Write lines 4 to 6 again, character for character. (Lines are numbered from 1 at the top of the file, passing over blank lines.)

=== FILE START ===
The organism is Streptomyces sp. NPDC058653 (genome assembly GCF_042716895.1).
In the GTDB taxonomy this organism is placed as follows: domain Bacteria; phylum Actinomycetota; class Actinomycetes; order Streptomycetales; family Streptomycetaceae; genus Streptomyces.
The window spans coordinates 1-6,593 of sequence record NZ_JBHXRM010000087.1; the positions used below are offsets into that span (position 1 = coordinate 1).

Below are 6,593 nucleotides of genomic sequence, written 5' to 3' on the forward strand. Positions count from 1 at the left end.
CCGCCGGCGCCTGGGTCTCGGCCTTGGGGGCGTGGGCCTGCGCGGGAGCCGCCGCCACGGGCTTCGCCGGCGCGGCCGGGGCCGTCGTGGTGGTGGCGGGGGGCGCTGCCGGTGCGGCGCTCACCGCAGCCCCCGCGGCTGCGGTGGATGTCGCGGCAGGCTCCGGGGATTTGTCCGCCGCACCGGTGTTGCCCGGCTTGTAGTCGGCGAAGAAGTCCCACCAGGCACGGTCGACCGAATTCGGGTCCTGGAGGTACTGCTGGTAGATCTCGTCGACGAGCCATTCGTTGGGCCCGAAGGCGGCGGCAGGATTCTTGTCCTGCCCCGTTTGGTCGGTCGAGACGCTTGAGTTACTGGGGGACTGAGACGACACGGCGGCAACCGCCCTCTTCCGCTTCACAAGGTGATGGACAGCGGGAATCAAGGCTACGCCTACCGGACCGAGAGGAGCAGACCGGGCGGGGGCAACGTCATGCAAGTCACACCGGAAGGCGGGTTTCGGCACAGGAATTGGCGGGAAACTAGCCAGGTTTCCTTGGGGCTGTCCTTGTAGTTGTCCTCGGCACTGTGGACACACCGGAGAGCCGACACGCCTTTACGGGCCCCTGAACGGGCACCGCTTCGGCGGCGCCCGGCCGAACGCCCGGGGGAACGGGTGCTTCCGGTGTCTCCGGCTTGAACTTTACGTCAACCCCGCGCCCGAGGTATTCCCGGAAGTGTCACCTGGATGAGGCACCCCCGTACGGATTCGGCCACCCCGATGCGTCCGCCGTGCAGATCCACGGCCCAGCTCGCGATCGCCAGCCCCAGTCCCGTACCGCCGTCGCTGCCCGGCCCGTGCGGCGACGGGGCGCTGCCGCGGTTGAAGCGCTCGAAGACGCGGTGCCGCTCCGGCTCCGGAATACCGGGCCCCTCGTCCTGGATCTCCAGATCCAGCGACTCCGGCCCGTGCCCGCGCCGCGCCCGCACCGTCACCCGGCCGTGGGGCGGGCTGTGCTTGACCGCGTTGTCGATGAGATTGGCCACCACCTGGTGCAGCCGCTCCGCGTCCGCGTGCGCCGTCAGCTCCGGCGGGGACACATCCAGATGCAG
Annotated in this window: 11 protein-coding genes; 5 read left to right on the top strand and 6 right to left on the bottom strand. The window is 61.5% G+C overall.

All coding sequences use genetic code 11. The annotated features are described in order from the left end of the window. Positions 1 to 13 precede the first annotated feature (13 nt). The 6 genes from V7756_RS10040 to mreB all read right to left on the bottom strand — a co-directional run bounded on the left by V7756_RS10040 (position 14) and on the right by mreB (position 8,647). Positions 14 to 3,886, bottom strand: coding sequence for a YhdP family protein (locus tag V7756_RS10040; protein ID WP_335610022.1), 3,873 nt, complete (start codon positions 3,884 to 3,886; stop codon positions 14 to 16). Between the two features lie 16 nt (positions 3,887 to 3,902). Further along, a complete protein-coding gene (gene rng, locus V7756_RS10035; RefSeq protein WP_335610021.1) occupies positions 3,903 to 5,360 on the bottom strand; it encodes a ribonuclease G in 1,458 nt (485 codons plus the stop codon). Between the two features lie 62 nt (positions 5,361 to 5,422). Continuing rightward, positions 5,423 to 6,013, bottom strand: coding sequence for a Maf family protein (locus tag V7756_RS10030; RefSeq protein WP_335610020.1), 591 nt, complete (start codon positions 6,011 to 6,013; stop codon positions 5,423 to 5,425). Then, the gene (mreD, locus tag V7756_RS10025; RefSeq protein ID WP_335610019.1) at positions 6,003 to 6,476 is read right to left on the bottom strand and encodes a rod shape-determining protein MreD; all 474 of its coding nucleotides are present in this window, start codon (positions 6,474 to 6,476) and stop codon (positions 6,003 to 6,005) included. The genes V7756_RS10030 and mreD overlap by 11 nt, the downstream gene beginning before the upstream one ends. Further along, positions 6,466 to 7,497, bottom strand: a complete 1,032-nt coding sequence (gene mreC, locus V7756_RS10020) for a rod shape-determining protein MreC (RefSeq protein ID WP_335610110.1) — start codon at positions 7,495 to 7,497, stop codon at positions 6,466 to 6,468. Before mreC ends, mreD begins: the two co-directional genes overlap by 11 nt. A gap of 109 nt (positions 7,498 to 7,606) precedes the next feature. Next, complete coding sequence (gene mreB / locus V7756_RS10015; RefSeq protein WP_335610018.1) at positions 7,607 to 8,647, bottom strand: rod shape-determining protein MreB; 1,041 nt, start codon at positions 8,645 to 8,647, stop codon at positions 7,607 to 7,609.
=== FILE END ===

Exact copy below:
Below are 6,593 nucleotides of genomic sequence, written 5' to 3' on the forward strand. Positions count from 1 at the left end.
CCGCCGGCGCCTGGGTCTCGGCCTTGGGGGCGTGGGCCTGCGCGGGAGCCGCCGCCACGGGCTTCGCCGGCGCGGCCGGGGCCGTCGTGGTGGTGGCGGGGGGCGCTGCCGGTGCGGCGCTCACCGCAGCCCCCGCGGCTGCGGTGGATGTCGCGGCAGGCTCCGGGGATTTGTCCGCCGCACCGGTGTTGCCCGGCTTGTAGTCGGCGAAGAAGTCCCACCAGGCACGGTCGACCGAATTCGGGTCCTGGAGGTACTGCTGGTAGATCTCGTCGACGAGCCATTCGTTGGGCCCGAAGGCGGCGGCAGGATTCTTGTCCTGCCCCGTTTGGTCGGTCGAGACGCTTGAGTTACTGGGGGACTGAGACGACACGGCGGCAACCGCCCTCTTCCGCTTCACAAGGTGATGGACAGCGGGAATCAAGGCTACGCCTACCGGACCGAGAGGAGCAGACCGGGCGGGGGCAACGTCATGCAAGTCACACCGGAAGGCGGGTTTCGGCACAGGAATTGGCGGGAAACTAGCCAGGTTTCCTTGGGGCTGTCCTTGTAGTTGTCCTCGGCACTGTGGACACACCGGAGAGCCGACACGCCTTTACGGGCCCCTGAACGGGCACCGCTTCGGCGGCGCCCGGCCGAACGCCCGGGGGAACGGGTGCTTCCGGTGTCTCCGGCTTGAACTTTACGTCAACCCCGCGCCCGAGGTATTCCCGGAAGTGTCACCTGGATGAGGCACCCCCGTACGGATTCGGCCACCCCGATGCGTCCGCCGTGCAGATCCACGGCCCAGCTCGCGATCGCCAGCCCCAGTCCCGTACCGCCGTCGCTGCCCGGCCCGTGCGGCGACGGGGCGCTGCCGCGGTTGAAGCGCTCGAAGACGCGGTGCCGCTCCGGCTCCGGAATACCGGGCCCCTCGTCCTGGATCTCCAGATCCAGCGACTCCGGCCCGTGCCCGCGCCGCGCCCGCACCGTCACCCGGCCGTGGGGCGGGCTGTGCTTGACCGCGTTGTCGATGAGATTGGCCACCACCTGGTGCAGCCGCTCCGCGTCCGCGTGCGCCGTCAGCTCCGGCGGGGACACATCCAGATGCAG
Annotated in this window: 11 protein-coding genes; 5 read left to right on the top strand and 6 right to left on the bottom strand. The window is 61.5% G+C overall.